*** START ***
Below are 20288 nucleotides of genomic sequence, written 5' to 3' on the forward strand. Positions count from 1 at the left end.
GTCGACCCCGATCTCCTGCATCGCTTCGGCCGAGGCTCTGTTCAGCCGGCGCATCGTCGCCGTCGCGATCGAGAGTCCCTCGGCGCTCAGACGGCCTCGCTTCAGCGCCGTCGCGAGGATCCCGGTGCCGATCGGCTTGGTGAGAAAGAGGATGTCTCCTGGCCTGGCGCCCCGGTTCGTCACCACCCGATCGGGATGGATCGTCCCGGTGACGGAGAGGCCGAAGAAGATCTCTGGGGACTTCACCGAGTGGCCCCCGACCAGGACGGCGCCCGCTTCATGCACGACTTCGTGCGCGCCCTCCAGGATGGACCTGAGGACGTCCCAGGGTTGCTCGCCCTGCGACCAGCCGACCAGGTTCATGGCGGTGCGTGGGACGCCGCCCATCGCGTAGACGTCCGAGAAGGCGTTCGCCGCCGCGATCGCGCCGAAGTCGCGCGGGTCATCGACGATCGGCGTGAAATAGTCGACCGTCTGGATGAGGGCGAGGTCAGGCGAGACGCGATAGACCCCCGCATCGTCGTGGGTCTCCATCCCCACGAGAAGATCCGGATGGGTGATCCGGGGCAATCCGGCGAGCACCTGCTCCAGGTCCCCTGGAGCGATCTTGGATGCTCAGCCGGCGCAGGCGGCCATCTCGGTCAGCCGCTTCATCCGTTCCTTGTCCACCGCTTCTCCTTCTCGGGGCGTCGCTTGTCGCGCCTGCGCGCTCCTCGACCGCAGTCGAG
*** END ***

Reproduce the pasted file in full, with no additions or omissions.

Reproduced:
Below are 20288 nucleotides of genomic sequence, written 5' to 3' on the forward strand. Positions count from 1 at the left end.
GTCGACCCCGATCTCCTGCATCGCTTCGGCCGAGGCTCTGTTCAGCCGGCGCATCGTCGCCGTCGCGATCGAGAGTCCCTCGGCGCTCAGACGGCCTCGCTTCAGCGCCGTCGCGAGGATCCCGGTGCCGATCGGCTTGGTGAGAAAGAGGATGTCTCCTGGCCTGGCGCCCCGGTTCGTCACCACCCGATCGGGATGGATCGTCCCGGTGACGGAGAGGCCGAAGAAGATCTCTGGGGACTTCACCGAGTGGCCCCCGACCAGGACGGCGCCCGCTTCATGCACGACTTCGTGCGCGCCCTCCAGGATGGACCTGAGGACGTCCCAGGGTTGCTCGCCCTGCGACCAGCCGACCAGGTTCATGGCGGTGCGTGGGACGCCGCCCATCGCGTAGACGTCCGAGAAGGCGTTCGCCGCCGCGATCGCGCCGAAGTCGCGCGGGTCATCGACGATCGGCGTGAAATAGTCGACCGTCTGGATGAGGGCGAGGTCAGGCGAGACGCGATAGACCCCCGCATCGTCGTGGGTCTCCATCCCCACGAGAAGATCCGGATGGGTGATCCGGGGCAATCCGGCGAGCACCTGCTCCAGGTCCCCTGGAGCGATCTTGGATGCTCAGCCGGCGCAGGCGGCCATCTCGGTCAGCCGCTTCATCCGTTCCTTGTCCACCGCTTCTCCTTCTCGGGGCGTCGCTTGTCGCGCCTGCGCGCTCCTCGACCGCAGTCGAG